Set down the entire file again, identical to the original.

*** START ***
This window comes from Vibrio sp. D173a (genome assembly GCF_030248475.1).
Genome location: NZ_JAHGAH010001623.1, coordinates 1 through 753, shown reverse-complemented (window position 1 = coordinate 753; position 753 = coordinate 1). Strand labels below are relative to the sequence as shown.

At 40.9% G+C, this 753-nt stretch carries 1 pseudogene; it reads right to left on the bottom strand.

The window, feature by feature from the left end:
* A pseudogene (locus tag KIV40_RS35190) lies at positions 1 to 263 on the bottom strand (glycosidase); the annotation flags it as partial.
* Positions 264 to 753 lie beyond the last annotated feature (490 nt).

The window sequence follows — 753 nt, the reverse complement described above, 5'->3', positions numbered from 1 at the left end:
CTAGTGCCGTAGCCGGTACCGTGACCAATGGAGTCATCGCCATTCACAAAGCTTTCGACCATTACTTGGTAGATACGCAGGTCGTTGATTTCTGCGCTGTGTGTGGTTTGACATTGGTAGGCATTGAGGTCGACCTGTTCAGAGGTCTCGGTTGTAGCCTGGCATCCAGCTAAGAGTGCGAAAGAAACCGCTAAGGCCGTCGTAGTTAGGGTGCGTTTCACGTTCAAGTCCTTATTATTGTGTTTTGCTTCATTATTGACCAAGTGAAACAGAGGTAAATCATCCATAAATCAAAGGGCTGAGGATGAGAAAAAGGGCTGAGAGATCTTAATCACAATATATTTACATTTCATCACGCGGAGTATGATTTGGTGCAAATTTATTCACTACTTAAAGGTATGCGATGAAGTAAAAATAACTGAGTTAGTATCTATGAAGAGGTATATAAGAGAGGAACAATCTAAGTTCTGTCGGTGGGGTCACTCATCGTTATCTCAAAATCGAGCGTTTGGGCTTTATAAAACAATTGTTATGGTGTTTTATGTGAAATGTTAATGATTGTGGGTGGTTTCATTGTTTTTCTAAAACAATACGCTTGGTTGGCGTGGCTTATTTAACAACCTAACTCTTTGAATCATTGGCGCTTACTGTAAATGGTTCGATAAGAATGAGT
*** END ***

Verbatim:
This window comes from Vibrio sp. D173a (genome assembly GCF_030248475.1).
Genome location: NZ_JAHGAH010001623.1, coordinates 1 through 753, shown reverse-complemented (window position 1 = coordinate 753; position 753 = coordinate 1). Strand labels below are relative to the sequence as shown.

At 40.9% G+C, this 753-nt stretch carries 1 pseudogene; it reads right to left on the bottom strand.

The window, feature by feature from the left end:
* A pseudogene (locus tag KIV40_RS35190) lies at positions 1 to 263 on the bottom strand (glycosidase); the annotation flags it as partial.
* Positions 264 to 753 lie beyond the last annotated feature (490 nt).

The window sequence follows — 753 nt, the reverse complement described above, 5'->3', positions numbered from 1 at the left end:
CTAGTGCCGTAGCCGGTACCGTGACCAATGGAGTCATCGCCATTCACAAAGCTTTCGACCATTACTTGGTAGATACGCAGGTCGTTGATTTCTGCGCTGTGTGTGGTTTGACATTGGTAGGCATTGAGGTCGACCTGTTCAGAGGTCTCGGTTGTAGCCTGGCATCCAGCTAAGAGTGCGAAAGAAACCGCTAAGGCCGTCGTAGTTAGGGTGCGTTTCACGTTCAAGTCCTTATTATTGTGTTTTGCTTCATTATTGACCAAGTGAAACAGAGGTAAATCATCCATAAATCAAAGGGCTGAGGATGAGAAAAAGGGCTGAGAGATCTTAATCACAATATATTTACATTTCATCACGCGGAGTATGATTTGGTGCAAATTTATTCACTACTTAAAGGTATGCGATGAAGTAAAAATAACTGAGTTAGTATCTATGAAGAGGTATATAAGAGAGGAACAATCTAAGTTCTGTCGGTGGGGTCACTCATCGTTATCTCAAAATCGAGCGTTTGGGCTTTATAAAACAATTGTTATGGTGTTTTATGTGAAATGTTAATGATTGTGGGTGGTTTCATTGTTTTTCTAAAACAATACGCTTGGTTGGCGTGGCTTATTTAACAACCTAACTCTTTGAATCATTGGCGCTTACTGTAAATGGTTCGATAAGAATGAGT